Toxic Avenger Tom: Scientology quackery fund raiser

Scientology nut Tom Cruise is in New York to solicit more cash for his controversial venture to ‘detox’ the heroes of September 11.

Cruise, 44, will appear at a private gala on Manhattan’s West 18th Street tonight to raise funds for the New York Rescue Workers Detoxification Project, a program he co-founded in 2002.

His wife, Katie Holmes, is also expected to be at the dinner. Guests are paying as much as US$100,000 for a table for eight.

“Nearly six years later, many are still paying a price for their heroic service at the World Trade Center. This is a profound injustice,” Cruise told The Associated Press.

Scientology: Ambulance Chasing and Quackery

Ambulance chasing is one of several Scientology recruitment tools — as well as a way to prevent people from getting necessary help. Instead, the space aliens cult lures people into its medical quackery programs.

“Scientology is evil; its techniques are evil; its practice is a serious threat to the community, medically, morally, and socially; and its adherents are sadly deluded and often mentally ill… (Scientology is) the world’s largest organization of unqualified persons engaged in the practice of dangerous techniques which masquerade as mental therapy.”
– Justice Anderson, Supreme Court of Victoria, Australia, quoted atWhat judges have to say about Scientology

“This project has demonstrated that recovery is not only possible, but an incontrovertible fact.”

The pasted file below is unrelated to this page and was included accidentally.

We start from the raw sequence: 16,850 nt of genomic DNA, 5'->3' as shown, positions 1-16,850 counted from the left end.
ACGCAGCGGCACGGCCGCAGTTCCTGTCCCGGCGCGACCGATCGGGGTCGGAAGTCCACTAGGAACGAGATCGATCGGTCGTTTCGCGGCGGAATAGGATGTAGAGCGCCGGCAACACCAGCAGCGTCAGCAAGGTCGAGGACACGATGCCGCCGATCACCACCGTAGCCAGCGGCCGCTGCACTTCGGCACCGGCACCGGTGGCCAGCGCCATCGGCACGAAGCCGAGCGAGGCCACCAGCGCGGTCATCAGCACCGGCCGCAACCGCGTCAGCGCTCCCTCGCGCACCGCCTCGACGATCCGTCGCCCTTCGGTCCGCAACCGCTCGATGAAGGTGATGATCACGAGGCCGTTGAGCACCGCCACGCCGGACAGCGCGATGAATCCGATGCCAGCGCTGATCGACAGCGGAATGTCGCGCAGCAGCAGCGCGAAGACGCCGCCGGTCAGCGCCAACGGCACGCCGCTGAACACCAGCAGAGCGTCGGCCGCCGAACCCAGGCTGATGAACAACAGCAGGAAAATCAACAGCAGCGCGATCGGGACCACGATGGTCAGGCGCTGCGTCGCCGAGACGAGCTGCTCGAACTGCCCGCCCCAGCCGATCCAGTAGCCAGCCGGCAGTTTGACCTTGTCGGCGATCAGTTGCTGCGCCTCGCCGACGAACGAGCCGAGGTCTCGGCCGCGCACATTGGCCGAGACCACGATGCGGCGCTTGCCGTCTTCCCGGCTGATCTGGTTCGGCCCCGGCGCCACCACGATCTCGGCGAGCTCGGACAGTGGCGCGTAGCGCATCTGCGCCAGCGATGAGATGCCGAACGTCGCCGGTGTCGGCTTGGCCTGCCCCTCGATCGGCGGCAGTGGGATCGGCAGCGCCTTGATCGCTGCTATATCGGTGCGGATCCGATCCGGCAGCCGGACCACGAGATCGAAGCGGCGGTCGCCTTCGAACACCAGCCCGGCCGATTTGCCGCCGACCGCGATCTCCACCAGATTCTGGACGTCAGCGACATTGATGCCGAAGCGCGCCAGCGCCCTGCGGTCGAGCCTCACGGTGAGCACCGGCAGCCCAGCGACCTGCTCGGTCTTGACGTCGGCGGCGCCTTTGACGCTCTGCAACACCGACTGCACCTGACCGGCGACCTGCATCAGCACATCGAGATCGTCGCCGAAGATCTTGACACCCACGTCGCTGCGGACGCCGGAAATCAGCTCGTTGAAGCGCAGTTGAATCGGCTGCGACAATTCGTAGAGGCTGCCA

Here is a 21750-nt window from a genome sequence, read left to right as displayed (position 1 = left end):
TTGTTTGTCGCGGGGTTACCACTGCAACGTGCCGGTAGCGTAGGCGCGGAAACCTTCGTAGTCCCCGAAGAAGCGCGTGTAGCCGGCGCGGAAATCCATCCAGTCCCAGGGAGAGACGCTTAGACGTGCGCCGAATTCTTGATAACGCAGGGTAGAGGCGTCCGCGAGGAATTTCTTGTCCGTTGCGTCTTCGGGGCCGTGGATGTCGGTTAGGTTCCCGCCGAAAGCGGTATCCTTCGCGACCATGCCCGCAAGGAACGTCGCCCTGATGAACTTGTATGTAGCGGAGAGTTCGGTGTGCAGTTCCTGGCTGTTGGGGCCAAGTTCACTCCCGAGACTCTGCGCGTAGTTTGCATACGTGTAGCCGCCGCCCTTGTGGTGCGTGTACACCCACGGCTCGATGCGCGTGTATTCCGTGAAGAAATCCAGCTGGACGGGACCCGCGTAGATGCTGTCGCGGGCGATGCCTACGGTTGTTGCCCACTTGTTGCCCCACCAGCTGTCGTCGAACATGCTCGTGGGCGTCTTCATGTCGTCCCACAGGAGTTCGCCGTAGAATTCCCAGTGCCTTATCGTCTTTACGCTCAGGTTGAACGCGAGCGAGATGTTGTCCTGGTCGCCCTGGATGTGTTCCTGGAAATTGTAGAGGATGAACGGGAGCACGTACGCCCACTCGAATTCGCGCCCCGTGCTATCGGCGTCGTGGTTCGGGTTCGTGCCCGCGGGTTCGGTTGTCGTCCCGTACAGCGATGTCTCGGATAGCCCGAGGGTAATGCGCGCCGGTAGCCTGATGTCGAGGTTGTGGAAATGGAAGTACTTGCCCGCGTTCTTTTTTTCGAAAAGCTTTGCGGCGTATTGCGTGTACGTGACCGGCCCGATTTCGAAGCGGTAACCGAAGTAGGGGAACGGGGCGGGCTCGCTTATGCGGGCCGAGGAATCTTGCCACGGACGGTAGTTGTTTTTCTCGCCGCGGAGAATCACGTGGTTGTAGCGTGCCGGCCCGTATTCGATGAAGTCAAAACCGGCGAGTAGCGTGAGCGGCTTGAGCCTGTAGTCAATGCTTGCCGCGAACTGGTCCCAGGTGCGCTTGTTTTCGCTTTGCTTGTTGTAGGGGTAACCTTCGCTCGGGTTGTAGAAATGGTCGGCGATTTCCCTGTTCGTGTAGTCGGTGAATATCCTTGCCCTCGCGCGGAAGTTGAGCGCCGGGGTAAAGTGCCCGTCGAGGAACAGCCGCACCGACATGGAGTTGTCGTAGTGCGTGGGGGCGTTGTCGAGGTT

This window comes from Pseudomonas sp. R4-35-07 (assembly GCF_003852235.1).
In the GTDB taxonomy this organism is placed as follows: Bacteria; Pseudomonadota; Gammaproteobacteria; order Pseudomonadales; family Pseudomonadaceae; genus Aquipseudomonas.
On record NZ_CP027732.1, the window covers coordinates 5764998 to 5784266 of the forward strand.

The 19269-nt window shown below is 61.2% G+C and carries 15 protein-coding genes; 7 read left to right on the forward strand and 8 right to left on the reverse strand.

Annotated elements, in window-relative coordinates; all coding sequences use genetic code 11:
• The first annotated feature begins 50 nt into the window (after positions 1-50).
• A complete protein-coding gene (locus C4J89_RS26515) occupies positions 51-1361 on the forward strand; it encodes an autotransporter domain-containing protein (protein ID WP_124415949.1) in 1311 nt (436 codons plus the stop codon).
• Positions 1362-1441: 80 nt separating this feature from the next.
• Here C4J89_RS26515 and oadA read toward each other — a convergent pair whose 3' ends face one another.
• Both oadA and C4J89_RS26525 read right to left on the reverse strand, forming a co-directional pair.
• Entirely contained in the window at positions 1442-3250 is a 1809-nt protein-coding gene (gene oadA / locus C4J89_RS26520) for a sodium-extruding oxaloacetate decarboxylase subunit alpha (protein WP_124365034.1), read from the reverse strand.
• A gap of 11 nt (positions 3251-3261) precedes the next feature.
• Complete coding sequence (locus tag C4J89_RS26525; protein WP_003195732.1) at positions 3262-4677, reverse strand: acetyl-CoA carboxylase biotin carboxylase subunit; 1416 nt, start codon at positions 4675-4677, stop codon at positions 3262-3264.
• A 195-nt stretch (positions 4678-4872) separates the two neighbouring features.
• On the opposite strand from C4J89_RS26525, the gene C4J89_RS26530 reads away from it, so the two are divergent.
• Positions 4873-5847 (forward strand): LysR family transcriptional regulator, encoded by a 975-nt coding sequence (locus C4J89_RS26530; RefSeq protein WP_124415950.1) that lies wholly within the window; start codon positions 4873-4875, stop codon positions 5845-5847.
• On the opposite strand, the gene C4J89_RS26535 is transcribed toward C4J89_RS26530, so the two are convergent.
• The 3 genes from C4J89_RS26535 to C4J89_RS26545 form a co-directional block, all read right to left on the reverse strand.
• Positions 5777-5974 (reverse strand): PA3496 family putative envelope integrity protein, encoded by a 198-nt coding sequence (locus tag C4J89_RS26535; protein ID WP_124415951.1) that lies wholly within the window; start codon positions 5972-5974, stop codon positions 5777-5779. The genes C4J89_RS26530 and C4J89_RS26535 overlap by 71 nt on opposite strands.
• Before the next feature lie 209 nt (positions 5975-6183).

The program – based on Scientology founder L. Ron Hubbard’s principles – offers free treatment to cops, firefighters and paramedics who suffer breathing difficulties and other health issues after exposure to toxins at Ground Zero following the 2001 terror attacks.


Participants are given vitamins – including high doses of niacin to release fatty acids into the bloodstream – nutritional counseling and join daily exercise and sauna sessions of up to 180 degrees. The ‘detox’ takes about 30 days, director Jim Woodworth said.

He said 785 workers had been treated.

“We wouldn’t be here if it wasn’t for Tom,” Woodworth said.

Patrick Bahnken, president of the New York Fire Department’s union of emergency workers and paramedics, said there was initial concern the program would include religious rhetoric, but it was secular and results had been positive.

“The majority of our members have reported an improvement in their quality of life,” Bahnken told AP.

New York City officials say 400,000 people were exposed to Ground Zero dust and 71,000 have enrolled in a long-term health monitoring program for people with and without health problems. Most experts believe there are thousands of people still sick years after exposure.

Cruise’s program – which had received hundreds of thousands of dollars in city funds – hasn’t been endorsed by the Fire or Police departments and has been described by some experts as little more than medical mumbo-jumbo.

“This is just hocus-pocus,” Dr. Bob Hoffman of the New York City Poison Control Center told The Post in 2004. “For some people, sitting in a hot environment can be very dangerous.”

• Original title: Toxic Avenger Tom

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The Sunday Telegraph, Australia
Apr. 20, 2007
www.news.com.au

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This post was last updated: Nov. 8, 2013